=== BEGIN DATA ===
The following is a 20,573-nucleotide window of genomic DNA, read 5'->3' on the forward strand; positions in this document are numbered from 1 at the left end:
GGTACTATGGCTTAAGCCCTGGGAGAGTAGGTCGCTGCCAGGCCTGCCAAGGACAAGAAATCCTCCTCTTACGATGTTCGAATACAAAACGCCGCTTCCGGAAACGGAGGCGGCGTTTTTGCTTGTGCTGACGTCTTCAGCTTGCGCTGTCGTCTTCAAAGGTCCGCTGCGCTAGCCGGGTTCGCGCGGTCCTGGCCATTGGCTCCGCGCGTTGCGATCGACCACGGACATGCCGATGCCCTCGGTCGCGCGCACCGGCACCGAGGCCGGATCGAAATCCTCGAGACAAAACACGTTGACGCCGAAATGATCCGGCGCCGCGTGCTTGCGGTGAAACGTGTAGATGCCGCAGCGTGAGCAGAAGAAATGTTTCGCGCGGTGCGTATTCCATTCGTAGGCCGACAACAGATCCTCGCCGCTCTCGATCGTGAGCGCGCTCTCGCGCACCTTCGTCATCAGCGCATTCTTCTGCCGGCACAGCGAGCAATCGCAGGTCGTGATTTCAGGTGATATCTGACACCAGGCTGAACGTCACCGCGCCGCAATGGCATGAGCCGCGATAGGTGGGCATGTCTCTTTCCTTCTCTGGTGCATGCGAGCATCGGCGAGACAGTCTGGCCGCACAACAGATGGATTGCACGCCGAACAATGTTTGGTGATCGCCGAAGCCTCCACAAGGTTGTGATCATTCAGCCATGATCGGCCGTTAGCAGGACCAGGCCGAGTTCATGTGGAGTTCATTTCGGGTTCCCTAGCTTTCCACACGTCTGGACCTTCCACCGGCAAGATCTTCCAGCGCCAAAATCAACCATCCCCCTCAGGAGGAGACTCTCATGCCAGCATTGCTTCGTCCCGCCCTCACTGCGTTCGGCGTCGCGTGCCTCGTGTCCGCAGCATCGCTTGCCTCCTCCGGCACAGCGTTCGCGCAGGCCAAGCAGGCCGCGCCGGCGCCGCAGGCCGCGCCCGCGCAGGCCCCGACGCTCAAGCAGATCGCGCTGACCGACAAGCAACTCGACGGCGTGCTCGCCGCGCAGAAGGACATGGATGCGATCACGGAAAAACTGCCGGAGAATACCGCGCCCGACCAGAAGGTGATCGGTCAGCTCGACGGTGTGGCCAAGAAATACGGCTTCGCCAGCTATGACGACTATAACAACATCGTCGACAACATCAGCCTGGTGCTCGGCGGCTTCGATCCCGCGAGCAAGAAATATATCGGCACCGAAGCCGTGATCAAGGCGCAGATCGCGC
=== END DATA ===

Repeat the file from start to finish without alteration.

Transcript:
The following is a 20,573-nucleotide window of genomic DNA, read 5'->3' on the forward strand; positions in this document are numbered from 1 at the left end:
GGTACTATGGCTTAAGCCCTGGGAGAGTAGGTCGCTGCCAGGCCTGCCAAGGACAAGAAATCCTCCTCTTACGATGTTCGAATACAAAACGCCGCTTCCGGAAACGGAGGCGGCGTTTTTGCTTGTGCTGACGTCTTCAGCTTGCGCTGTCGTCTTCAAAGGTCCGCTGCGCTAGCCGGGTTCGCGCGGTCCTGGCCATTGGCTCCGCGCGTTGCGATCGACCACGGACATGCCGATGCCCTCGGTCGCGCGCACCGGCACCGAGGCCGGATCGAAATCCTCGAGACAAAACACGTTGACGCCGAAATGATCCGGCGCCGCGTGCTTGCGGTGAAACGTGTAGATGCCGCAGCGTGAGCAGAAGAAATGTTTCGCGCGGTGCGTATTCCATTCGTAGGCCGACAACAGATCCTCGCCGCTCTCGATCGTGAGCGCGCTCTCGCGCACCTTCGTCATCAGCGCATTCTTCTGCCGGCACAGCGAGCAATCGCAGGTCGTGATTTCAGGTGATATCTGACACCAGGCTGAACGTCACCGCGCCGCAATGGCATGAGCCGCGATAGGTGGGCATGTCTCTTTCCTTCTCTGGTGCATGCGAGCATCGGCGAGACAGTCTGGCCGCACAACAGATGGATTGCACGCCGAACAATGTTTGGTGATCGCCGAAGCCTCCACAAGGTTGTGATCATTCAGCCATGATCGGCCGTTAGCAGGACCAGGCCGAGTTCATGTGGAGTTCATTTCGGGTTCCCTAGCTTTCCACACGTCTGGACCTTCCACCGGCAAGATCTTCCAGCGCCAAAATCAACCATCCCCCTCAGGAGGAGACTCTCATGCCAGCATTGCTTCGTCCCGCCCTCACTGCGTTCGGCGTCGCGTGCCTCGTGTCCGCAGCATCGCTTGCCTCCTCCGGCACAGCGTTCGCGCAGGCCAAGCAGGCCGCGCCGGCGCCGCAGGCCGCGCCCGCGCAGGCCCCGACGCTCAAGCAGATCGCGCTGACCGACAAGCAACTCGACGGCGTGCTCGCCGCGCAGAAGGACATGGATGCGATCACGGAAAAACTGCCGGAGAATACCGCGCCCGACCAGAAGGTGATCGGTCAGCTCGACGGTGTGGCCAAGAAATACGGCTTCGCCAGCTATGACGACTATAACAACATCGTCGACAACATCAGCCTGGTGCTCGGCGGCTTCGATCCCGCGAGCAAGAAATATATCGGCACCGAAGCCGTGATCAAGGCGCAGATCGCGC